Magic for beginners, or what the Unix `ls *.c` command does.

Sergii Garkusha
3 min readJan 17, 2018

For those of us who only starting with programming, terminal looks like a window to a world of magic, and that magic sometimes looks dark. This is not surprising, especially if our padawan sees something like this:

However, this array of mystical symbols is a helpful command full of sense. And if we will overcome the fear and try to read it, we will be able to find some patterns, even if we don’t know the syntax. What we can see here is that it looks like a chain — the chain of small commands. And for today I’m going to demystify one of the commands similar to them— the ls command.

According to Wikipedia, ls is a command to list files in Unix and Unix-like operating systems. That is, it does basically one thing — it displays the listing of some particular directory.

The first time ls appeared in the original version of AT&T UNIX, and it’s a short for the word “list”. Also it is one of the oldest commands that we still using today (almost 50 years from now).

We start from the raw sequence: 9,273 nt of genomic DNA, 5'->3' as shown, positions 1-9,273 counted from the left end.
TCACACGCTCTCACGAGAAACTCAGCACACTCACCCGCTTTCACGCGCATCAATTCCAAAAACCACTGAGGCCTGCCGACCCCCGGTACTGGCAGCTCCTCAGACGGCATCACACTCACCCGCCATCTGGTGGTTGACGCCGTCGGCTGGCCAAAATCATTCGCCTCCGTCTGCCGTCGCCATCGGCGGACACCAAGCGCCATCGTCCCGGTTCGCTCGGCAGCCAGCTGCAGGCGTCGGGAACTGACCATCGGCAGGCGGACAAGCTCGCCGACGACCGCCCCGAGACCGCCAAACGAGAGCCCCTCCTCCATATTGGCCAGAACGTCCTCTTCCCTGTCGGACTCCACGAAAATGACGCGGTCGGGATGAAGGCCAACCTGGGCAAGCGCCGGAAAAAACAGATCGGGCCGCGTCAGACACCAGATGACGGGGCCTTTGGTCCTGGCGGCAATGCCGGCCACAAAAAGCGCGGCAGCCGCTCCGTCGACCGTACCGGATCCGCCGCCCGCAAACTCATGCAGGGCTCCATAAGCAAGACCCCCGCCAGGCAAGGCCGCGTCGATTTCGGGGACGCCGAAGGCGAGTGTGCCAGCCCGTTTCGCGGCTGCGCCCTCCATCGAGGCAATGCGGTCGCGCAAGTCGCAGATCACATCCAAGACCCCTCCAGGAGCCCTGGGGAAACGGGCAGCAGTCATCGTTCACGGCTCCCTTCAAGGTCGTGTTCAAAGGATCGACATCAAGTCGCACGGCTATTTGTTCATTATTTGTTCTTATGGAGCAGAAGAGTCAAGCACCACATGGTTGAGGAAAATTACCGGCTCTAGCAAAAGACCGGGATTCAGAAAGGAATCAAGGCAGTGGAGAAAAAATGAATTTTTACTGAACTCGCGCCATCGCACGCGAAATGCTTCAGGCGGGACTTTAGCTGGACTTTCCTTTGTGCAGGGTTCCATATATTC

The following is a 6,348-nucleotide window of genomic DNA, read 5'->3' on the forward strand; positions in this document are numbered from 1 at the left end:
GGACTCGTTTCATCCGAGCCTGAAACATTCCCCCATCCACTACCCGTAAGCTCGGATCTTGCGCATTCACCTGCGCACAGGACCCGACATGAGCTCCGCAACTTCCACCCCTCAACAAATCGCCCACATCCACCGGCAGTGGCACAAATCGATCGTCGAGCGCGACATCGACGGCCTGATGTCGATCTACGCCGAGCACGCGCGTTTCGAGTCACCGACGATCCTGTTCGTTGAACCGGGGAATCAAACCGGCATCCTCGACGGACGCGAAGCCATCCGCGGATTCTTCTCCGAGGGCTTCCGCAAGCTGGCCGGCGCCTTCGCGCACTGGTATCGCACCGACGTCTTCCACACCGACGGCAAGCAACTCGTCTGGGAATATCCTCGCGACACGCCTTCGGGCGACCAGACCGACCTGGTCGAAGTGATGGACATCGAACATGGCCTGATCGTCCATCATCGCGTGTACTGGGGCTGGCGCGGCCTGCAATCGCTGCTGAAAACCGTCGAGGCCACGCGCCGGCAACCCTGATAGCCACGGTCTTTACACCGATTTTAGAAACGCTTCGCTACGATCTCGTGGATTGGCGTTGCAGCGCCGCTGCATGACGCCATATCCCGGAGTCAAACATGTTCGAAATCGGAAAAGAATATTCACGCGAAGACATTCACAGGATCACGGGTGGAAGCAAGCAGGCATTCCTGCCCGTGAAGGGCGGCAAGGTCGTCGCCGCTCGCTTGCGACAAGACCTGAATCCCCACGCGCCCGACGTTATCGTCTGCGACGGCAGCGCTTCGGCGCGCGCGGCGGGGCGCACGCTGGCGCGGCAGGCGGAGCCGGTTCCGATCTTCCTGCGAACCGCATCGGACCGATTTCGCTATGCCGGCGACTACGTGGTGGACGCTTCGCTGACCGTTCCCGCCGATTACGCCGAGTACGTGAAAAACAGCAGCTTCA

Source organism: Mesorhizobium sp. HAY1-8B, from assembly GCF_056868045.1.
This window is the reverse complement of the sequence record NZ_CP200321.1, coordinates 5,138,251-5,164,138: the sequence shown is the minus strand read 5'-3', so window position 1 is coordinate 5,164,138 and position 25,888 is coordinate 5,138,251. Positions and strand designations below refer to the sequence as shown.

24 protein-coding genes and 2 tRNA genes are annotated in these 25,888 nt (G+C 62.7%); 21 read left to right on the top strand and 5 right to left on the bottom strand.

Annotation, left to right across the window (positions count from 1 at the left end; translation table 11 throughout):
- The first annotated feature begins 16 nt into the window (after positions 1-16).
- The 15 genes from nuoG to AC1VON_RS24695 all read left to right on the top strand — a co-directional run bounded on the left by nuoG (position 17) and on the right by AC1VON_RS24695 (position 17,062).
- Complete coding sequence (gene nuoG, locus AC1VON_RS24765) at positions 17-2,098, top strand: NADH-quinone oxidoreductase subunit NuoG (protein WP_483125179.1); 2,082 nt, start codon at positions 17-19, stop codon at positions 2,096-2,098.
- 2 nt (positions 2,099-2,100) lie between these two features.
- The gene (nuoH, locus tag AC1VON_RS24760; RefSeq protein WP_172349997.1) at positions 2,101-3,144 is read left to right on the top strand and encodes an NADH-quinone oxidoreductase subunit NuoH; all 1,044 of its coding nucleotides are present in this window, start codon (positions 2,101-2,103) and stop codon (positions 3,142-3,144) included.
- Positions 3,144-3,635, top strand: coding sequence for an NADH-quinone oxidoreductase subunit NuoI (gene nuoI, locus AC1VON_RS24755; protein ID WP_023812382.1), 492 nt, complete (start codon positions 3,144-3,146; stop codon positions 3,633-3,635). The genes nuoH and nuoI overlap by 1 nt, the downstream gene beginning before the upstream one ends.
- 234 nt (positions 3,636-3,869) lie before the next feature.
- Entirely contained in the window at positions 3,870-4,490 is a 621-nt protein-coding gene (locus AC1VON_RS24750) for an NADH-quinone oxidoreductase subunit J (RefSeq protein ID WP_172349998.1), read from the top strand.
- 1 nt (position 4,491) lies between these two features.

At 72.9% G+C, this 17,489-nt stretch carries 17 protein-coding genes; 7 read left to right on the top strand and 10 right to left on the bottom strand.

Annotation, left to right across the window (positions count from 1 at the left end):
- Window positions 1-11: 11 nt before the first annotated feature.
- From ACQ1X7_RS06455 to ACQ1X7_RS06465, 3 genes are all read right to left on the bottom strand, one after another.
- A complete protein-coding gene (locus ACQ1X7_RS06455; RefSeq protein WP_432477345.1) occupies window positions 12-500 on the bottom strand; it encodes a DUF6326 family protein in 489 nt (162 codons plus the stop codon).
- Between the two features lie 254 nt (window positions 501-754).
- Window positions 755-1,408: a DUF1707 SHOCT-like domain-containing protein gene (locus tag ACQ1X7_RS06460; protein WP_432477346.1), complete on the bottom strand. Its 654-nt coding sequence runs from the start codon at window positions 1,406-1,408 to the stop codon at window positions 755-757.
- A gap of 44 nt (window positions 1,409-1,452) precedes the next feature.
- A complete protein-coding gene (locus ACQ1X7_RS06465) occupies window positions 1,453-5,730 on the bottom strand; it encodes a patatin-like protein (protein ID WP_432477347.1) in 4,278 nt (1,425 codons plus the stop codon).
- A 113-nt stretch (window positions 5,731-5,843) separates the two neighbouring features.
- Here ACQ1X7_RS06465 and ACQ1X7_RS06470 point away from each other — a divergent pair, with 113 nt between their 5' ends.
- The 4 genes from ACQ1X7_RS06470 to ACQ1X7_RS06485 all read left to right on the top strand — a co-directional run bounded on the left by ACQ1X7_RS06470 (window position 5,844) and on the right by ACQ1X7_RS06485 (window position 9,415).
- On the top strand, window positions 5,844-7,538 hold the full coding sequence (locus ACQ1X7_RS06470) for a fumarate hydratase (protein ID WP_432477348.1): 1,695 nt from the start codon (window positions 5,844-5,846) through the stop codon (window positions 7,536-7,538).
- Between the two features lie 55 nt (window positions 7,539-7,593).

While in its basic usage it is very simple, ls have a long list of optional arguments we can include. So like most man pages, the ls manual page is daunting to read (it has exactly 214 lines on Linux operating system).

But I’m not going to retell you the manual (if you want to know the reason, google for RTFM please). Today I’ll talk more about using ls to find specific files with extensions: ls *.c

Running ls without any arguments just lists the files and directories in the current directory, one after another.

So what is the purpose of *?

The asterisk character (also called "star") acts as a wildcard for the filename expansion, and the fun part is that with ls we can search for patterns in the filenames with it.

And as you probably guessed, ls *.c will help us to find all the files that have .c extension, no matter what names they have. Literally that means: “find files that have any name with the .c at the end.”

In my case the result of running the command looks like this:

Incredibly useful, huh?

P.S. Concerning that very long command from above — I’m not going to demystify it today, but you can try to play with it yourself. And here’s the nasa_19950801.tsv file:


That’s all for today, folks!



Sergii Garkusha

Hacker. 500 Startups Alumni. Envato Elite. School of AI Dean. Runner. Ukrainian. I write about software, AI & life. SF 🌁